"LeBarron had a blog connected to his Facebook or Twitter page that was very detailed," one interview summary noted. "If he had a fight at work, LeBarron would describe the whole thing, and one time, he posted a picture of John Goodman from 'The Big Lebowski' holding a gun, and it concerned some people."
The report states that "LeBarron is aware of his shortcomings and willing to work on them, although this will most likely require outside assistance."
Julie Rygg, the chairwoman of the city's events center commission - which oversees the Alerus Center - said she was surprised to learn about the workplace environment at the facility. Though she'd known there had been issues, she said she didn't realize that there was such a strong negative sentiment that was directed toward the top of the management chain.
"When you looked at the things that were going on there and how well it was operating, you kind of attribute it to, well, the work environment, the hours they put in," Rygg said, noting that she and Swanson had discussed it. "I had never received any complaints from the employees' viewpoint."
Mayor Brown fired LeBarron on Nov. 15, citing the contents of the report as his reason for doing so. Speaking Thursday, he said his hesitation to immediately do the same for Swanson stemmed from sympathy for her and the initial belief that the report may have been too harsh.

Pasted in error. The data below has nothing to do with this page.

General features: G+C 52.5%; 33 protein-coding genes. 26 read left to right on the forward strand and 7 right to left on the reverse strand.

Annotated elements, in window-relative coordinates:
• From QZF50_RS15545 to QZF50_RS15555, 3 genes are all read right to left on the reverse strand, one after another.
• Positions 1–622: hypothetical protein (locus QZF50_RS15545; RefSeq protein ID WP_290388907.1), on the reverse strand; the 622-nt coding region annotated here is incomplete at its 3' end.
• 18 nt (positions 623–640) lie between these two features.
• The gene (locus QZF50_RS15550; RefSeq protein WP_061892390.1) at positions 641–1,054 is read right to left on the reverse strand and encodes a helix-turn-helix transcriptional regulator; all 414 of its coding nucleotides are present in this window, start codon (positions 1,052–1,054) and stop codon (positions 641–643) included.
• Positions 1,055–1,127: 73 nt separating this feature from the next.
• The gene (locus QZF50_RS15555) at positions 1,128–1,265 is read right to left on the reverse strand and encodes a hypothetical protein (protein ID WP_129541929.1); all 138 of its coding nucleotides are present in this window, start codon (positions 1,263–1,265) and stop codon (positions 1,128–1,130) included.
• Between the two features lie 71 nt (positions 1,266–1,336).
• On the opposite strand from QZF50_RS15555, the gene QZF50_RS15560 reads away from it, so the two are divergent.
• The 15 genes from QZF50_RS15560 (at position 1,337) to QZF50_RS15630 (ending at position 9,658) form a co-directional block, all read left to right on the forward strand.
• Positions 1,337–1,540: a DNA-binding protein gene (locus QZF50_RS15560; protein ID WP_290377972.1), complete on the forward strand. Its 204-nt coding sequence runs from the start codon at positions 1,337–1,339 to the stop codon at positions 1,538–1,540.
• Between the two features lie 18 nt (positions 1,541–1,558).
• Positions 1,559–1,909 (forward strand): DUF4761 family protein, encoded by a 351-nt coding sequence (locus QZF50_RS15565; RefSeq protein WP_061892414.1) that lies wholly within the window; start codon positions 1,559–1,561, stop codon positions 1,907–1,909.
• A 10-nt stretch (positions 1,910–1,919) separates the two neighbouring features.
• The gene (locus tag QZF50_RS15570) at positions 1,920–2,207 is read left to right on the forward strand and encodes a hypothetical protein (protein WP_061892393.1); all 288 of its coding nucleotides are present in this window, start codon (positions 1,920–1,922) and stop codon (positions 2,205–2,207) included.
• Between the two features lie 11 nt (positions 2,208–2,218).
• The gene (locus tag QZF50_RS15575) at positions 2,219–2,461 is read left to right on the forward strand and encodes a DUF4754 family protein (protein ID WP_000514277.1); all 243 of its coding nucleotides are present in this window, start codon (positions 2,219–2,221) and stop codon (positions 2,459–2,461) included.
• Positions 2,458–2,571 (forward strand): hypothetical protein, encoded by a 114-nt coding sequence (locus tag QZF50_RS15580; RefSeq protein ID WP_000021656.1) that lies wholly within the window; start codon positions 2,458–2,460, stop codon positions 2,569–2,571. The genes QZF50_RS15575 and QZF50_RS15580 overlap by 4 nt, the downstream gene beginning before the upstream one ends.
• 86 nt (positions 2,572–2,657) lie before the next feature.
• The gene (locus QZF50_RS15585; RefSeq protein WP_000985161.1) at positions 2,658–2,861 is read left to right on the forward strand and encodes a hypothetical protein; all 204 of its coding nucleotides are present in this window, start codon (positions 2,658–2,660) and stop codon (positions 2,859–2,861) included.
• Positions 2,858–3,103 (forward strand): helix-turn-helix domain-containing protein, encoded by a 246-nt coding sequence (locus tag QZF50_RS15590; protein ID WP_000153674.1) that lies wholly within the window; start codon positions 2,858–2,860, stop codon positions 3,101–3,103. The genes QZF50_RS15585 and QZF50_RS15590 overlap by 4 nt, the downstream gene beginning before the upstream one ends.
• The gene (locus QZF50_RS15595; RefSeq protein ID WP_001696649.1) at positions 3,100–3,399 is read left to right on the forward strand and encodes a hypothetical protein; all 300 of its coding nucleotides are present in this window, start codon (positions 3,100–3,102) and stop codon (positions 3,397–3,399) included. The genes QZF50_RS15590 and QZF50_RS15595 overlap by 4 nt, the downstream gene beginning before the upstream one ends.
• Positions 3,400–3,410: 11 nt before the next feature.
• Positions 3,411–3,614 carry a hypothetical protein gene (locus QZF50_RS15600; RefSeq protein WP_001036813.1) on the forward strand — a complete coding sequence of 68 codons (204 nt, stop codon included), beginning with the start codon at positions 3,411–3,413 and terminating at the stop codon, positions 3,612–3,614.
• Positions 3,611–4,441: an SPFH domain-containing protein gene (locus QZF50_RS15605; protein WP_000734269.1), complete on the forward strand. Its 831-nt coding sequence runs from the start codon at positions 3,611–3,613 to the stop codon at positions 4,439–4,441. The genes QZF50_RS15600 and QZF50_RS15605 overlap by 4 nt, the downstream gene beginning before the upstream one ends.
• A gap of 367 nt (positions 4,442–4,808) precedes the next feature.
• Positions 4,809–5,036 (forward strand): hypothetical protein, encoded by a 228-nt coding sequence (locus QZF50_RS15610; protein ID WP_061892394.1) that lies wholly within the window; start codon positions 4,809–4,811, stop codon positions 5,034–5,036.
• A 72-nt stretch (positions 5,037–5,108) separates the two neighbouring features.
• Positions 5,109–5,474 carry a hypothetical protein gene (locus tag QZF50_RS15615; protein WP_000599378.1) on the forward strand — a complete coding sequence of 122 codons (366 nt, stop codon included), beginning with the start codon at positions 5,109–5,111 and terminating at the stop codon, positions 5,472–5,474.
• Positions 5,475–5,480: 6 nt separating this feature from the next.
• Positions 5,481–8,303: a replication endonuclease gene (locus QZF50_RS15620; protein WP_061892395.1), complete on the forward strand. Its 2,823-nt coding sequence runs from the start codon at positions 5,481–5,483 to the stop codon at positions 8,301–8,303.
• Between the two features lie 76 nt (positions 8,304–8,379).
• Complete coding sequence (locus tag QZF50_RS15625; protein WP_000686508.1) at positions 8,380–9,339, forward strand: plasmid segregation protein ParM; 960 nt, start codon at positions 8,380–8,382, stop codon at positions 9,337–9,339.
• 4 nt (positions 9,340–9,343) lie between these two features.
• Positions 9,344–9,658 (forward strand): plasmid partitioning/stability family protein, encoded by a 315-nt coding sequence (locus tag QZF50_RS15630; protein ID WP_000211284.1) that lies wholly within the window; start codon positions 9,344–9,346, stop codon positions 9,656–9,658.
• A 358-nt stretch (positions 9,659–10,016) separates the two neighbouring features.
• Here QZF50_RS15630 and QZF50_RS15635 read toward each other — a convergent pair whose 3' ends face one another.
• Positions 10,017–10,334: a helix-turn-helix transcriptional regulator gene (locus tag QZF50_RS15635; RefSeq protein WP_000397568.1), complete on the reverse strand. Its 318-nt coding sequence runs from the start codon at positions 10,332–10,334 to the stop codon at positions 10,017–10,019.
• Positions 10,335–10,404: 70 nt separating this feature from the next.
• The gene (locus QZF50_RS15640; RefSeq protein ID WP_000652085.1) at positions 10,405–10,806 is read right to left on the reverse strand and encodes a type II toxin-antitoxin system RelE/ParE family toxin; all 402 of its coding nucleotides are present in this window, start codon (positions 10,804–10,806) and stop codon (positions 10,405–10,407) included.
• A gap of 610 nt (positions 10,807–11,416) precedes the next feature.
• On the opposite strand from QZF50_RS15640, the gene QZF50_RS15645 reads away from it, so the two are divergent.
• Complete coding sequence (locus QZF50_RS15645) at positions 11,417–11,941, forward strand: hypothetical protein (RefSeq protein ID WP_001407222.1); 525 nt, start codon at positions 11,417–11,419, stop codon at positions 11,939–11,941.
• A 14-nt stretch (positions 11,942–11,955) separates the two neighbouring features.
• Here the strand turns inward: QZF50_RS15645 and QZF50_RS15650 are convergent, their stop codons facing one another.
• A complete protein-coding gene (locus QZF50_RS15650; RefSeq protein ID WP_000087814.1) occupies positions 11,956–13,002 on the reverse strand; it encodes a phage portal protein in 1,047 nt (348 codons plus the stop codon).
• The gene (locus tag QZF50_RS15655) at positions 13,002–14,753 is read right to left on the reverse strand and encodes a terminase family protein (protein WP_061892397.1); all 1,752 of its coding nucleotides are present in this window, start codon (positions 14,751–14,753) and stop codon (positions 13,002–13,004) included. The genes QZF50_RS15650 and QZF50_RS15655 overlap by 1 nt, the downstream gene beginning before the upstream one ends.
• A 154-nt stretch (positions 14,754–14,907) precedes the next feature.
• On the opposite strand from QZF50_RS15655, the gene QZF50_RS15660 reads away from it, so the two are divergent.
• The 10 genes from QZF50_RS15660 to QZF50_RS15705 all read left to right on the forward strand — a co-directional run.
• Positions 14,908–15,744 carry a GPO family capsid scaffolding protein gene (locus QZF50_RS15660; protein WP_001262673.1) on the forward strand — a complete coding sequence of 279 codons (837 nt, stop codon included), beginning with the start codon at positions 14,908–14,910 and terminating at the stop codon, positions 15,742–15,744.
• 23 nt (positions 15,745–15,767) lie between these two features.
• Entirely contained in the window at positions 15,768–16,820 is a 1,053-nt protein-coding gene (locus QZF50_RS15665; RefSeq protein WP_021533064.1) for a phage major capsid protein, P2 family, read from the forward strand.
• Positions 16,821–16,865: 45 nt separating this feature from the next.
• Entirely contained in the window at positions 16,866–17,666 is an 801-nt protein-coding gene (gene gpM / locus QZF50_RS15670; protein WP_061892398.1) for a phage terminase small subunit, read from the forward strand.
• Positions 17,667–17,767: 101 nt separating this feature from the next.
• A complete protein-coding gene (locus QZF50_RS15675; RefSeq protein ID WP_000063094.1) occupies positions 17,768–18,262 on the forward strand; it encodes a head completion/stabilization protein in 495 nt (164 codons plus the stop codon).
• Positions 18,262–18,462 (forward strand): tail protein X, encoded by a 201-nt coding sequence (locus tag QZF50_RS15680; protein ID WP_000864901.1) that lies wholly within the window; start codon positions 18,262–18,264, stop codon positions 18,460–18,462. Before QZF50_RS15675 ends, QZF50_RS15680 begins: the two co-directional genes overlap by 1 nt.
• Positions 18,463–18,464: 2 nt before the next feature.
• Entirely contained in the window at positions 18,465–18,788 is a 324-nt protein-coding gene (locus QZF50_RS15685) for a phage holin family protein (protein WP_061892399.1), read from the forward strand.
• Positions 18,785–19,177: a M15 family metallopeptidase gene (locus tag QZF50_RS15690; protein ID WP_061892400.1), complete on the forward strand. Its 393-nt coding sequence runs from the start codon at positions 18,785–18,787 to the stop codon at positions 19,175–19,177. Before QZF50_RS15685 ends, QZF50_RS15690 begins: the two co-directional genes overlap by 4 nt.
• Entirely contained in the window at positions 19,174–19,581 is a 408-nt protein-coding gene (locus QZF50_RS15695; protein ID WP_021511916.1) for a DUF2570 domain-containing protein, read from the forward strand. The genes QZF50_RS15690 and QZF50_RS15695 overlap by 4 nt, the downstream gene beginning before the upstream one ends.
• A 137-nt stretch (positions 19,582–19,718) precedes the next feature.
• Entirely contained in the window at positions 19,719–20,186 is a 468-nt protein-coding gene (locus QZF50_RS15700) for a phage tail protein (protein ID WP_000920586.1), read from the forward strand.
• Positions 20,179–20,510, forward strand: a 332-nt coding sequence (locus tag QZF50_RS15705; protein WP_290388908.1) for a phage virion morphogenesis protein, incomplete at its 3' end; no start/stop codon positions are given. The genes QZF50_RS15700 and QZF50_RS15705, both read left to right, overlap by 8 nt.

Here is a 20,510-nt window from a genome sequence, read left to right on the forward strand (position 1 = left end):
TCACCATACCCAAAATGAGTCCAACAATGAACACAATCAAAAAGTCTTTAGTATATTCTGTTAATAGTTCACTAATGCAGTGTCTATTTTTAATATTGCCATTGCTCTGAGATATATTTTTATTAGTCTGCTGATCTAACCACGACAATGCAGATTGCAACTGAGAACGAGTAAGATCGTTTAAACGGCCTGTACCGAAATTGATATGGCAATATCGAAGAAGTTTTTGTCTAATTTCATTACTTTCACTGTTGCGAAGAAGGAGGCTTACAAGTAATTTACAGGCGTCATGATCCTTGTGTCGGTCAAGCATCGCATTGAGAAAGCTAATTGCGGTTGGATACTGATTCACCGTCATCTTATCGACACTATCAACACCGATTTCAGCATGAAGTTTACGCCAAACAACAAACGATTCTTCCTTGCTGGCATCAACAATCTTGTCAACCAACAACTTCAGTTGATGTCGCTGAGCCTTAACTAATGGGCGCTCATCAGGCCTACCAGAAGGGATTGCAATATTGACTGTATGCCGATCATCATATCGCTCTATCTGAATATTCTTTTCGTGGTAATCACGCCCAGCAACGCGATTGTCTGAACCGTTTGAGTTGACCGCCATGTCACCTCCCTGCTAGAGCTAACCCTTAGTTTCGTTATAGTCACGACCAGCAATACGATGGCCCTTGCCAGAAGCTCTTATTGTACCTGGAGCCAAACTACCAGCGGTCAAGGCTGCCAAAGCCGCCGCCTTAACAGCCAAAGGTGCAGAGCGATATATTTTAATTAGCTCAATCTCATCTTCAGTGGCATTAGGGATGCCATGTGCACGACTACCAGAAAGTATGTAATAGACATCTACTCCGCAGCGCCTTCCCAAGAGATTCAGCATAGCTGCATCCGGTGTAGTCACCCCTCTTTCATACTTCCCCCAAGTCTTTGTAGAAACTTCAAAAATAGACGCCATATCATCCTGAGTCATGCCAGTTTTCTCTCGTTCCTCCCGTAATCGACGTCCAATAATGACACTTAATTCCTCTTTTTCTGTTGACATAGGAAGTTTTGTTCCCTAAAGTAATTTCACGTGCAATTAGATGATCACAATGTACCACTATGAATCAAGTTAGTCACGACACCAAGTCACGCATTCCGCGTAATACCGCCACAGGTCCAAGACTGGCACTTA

"You try to be compassionate, because you want things to work out." Brown said, but said he was swayed by comments from Alerus Center employees and commission members. "But to lead a team, you need a team. ... The hardest part of your job should be your job, not the environment."
Swanson was fired on Nov. 16.
Darryl Jorgenson, a financial manager at the Alerus Center, has been handling much of the day-to-day management of the center while Feland has managed larger items in LeBarron's and Swanson's absence. Jorgenson stressed that, despite the unpleasant process that unfolded this past week, the staff is "very positive and professional" and are focused on their work.
"We trust that the city leaders will make the proper decision, and we'll follow through with whatever their decisions are," he said.
It's not clear what those changes will be yet, though. Many of the leaders with the city or the Alerus Center who were interviewed for this piece spoke about the future on Friday, less than 48 hours after Swanson's departure. Many of them spoke in the broadest terms, saying that more discussion and planning had to happen before a plan could come together.
Some did offer a few specifics, though. Curt Kreun, vice chairman of the city's events center commission, said he wants to fix any communications issues at the center to keep problems like these from building up over time. Brown has talked about significantly shifting the relationship the Alerus Center has with the city. Feland has said that it's important to more clearly define roles for the commission and city.
Rygg said leaders are hoping to get together and start to sketch out a plan to find new leadership sometime during the holiday week.
"I think we're scheduled to have a December (commission) meeting," Feland said. "It would be nice for us to put some information together, some items for conversation for how to move forward at that December meeting.